Oculus VR scoops up experts in hand tracking and capturing reality
Oculus VR, a virtual reality company owned by Facebook, announced it bought two companies that could help expand one of the most anticipated game systems in recent memory.
Jae C. Hong/AP/File
Strapping on an Oculus virtual reality handset is a cool experience. But the Oculus Rift is currently confined to a video experience. You can't interact with the virtual world without a controller in hand or through head movements. That's all about to change.
Oculus VR, creators of the Oculus Rift headset, bought Nimble VR, which built a hand-tracking system to allow users to interact with virtual worlds. Nimble Sense uses depth sensing cameras to track a user's hands in a virtual reality setting. This could be a big breakthrough that turns Oculus Rift from a cool game experience into something closer to true virtual reality.
"Oculus Rift brought your eyes and head into VR, we are bringing your hands," says Robert Wang, one of Nimble's co-founders, in a Kickstarter video launched in October. The Kickstarter campaign, which raised more than $135,000 in pledges, was cancelled shortly before Oculus announced the sale. "We believe that bringing your hands into VR, without gloves, markers, or controllers, is part of the ultimate solution for input."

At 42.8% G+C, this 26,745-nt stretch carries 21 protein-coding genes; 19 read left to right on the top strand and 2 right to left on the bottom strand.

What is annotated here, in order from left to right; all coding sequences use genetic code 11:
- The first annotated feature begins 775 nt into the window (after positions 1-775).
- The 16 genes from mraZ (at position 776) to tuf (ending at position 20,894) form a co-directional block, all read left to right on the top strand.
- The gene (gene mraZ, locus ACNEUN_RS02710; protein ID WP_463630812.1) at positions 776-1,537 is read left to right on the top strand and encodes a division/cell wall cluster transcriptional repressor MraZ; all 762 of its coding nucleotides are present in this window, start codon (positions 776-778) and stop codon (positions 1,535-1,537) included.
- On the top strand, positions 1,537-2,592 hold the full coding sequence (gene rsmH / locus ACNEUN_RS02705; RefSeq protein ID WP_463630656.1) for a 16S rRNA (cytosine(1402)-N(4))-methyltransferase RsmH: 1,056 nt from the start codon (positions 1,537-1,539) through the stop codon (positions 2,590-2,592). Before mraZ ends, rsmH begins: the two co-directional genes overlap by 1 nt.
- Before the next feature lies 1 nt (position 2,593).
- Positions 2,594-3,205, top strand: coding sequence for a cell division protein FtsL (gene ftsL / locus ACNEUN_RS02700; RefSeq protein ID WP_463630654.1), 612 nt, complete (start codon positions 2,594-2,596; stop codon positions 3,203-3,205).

Oculus VR also purchased 13th Lab, a company that is working to create real-time 3-D models of the world. "The ability to acquire accurate 3-D models of the real-world can enable all sorts of new applications and experiences, like visiting a one-to-one 3-D model of the pyramids in Egypt or the Roman Colosseum in VR," Oculus VR stated in a blog post.
Oculus VR was founded by Palmer Luckey, a engineering prodigy who built his first virtual reality headset in high school. In 2012, and only 19-years-old, Mr. Luckey raised $2.4 million on Kickstarter to fund development of his VR headset. In March, Facebook bought the company for $2 billion. Oculus Rift headsets are expected to be released sometime in 2015.
The biggest use of the technology is expected to be gaming, which is why the purchase of Nimble is so important. It allows users to interact with the virtual world with their hands and not a controller. A number of companies are already working to create games for the virtual system. Game maker Frontier Developments is working to develop an Oculus Rift version of the space adventure game, Elite: Dangerous.
"Our galaxy is filled with incredible sights,” Eddie Symons, a producer on the game told The Guardian. “Seeing these things recreated in an immersive virtual reality experience is the closest any of us will ever come to experiencing those real wonders."
The acquisition of Nimble and 13th Lab could add the last puzzle pieces to turn Oculus Rift from a virtual reality screen to a full virtual reality experience.